American medical care is undergoing big changes, and not just because of the Affordable Care Act.
Obamacare began to roll out in 2010 and will kick in fully next year, but health care is evolving for other reasons, too. The nation is aging, meaning more people are spending time in doctors' offices and hospitals. Most hospitals and doctors now use electronic patient records.
And the nation isn't getting results that match its investment in health care. The United States spends by far the greatest share of its gross domestic product of any country on health care, but life expectancy and other measures compare poorly with those of many other industrialized nations.
Even without Obamacare, change would be inevitable, said Dr. Thomas Tape, a University of Nebraska Medical Center physician who has studied the Affordable Care Act.
“There's a lot of forces that are changing the way medicine is practiced,” Tape said.
The Affordable Care Act will require most people to have insurance, which will increase patient loads in clinics.
The use of electronic medical records received a nudge from President George W. Bush, and that has accelerated under President Barack Obama.
More changes — big and small, visible or not — are coming. You might already have observed that your doctor does business differently. And you will see more changes in the near future. Here are some examples:
» With more people insured and more emphasis on preventive care, getting a doctor's appointment will become difficult enough that demand for urgent-care centers, especially in cities, will grow.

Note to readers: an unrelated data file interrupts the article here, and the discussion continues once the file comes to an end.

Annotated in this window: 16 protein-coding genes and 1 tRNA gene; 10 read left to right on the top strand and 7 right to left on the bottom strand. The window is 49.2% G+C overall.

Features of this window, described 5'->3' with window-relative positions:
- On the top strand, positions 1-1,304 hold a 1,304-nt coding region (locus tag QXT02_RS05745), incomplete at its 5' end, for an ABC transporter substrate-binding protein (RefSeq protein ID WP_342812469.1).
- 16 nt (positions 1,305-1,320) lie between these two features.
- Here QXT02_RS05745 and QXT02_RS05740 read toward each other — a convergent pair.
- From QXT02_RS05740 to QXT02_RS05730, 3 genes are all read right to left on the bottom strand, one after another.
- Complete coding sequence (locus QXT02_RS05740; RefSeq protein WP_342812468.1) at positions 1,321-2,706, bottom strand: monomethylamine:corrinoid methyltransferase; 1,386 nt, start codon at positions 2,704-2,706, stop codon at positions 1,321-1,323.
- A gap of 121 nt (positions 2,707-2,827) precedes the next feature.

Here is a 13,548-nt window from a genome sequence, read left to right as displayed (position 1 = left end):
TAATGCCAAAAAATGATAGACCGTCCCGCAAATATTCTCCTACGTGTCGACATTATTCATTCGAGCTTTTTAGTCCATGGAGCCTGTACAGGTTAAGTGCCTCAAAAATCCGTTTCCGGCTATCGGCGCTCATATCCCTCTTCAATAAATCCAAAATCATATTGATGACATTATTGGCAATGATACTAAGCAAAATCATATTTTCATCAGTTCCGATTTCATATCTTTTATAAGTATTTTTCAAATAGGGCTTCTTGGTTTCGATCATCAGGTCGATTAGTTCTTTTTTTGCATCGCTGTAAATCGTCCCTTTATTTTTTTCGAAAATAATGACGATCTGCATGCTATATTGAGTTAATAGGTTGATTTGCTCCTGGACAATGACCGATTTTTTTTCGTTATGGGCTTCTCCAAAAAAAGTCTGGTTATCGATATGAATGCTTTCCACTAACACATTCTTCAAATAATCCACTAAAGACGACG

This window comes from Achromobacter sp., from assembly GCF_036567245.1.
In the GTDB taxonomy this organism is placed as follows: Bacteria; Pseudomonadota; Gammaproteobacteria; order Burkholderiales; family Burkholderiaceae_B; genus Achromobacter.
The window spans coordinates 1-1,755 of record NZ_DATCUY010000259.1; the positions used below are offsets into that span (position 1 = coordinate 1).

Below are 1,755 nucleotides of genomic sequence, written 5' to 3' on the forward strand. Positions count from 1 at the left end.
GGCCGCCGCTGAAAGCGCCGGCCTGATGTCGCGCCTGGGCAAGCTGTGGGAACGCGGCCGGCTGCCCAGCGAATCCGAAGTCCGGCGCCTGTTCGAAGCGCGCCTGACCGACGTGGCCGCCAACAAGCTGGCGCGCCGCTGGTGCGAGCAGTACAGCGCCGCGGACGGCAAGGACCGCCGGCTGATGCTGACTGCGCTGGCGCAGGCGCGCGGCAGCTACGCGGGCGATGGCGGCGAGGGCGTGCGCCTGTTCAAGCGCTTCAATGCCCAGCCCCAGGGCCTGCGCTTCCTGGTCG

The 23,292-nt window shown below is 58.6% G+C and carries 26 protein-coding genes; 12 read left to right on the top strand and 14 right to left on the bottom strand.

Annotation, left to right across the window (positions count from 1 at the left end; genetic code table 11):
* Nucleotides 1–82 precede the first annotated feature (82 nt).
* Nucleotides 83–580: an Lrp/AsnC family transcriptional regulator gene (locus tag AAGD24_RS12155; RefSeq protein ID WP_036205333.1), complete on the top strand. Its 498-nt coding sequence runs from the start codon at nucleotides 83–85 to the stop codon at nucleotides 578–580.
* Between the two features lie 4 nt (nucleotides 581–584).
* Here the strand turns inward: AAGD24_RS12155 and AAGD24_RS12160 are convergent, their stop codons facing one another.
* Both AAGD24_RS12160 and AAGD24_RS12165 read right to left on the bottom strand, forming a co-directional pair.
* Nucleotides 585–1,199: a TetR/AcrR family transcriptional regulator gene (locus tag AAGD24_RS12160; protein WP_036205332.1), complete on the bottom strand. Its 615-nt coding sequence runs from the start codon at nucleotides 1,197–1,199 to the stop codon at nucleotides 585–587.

» More patients means greater demand. Some clinics will institute a team approach utilizing physicians, nurse practitioners, physician assistants and other professionals. Appointments may be shorter.
» Many doctors now order prescriptions via computer, meaning the patient has no need to carry a prescription to the pharmacist. Doctors may, in fact, be fined by the Centers for Medicare & Medicaid Services, or CMS, if they fail to use electronic prescriptions.
» Some physician follow-ups, such as blood pressure checks, may be handled at pharmacies and grocery stores and even by local paramedics, with results sent by email to the doctor.
» As a result of better Internet access and a shortage of providers, increasing numbers of psychiatric appointments in rural areas will be handled remotely by “telehealth.” That is a form of interactive communication done by computer, similar to Skype.
» Some doctors or care coordinators might hold group education sessions for diabetics and patients with other chronic diseases, seeing it as an efficient way to reach more patients.
Sources: Dr. Donald Frey, vice president for health sciences at Creighton University; Dr. Gerald Luckey, David City family physician; Dr. Bob Rauner, medical director, South East Rural Physicians Alliance Accountable Care Organization; Dr. Katie Sagrero, family physician at OneWorld Community Health Centers; Dr. William Shiffermiller, vice president of medical affairs, Methodist Hospital; Dr. Thomas Tape, chief of division of general internal medicine, UNMC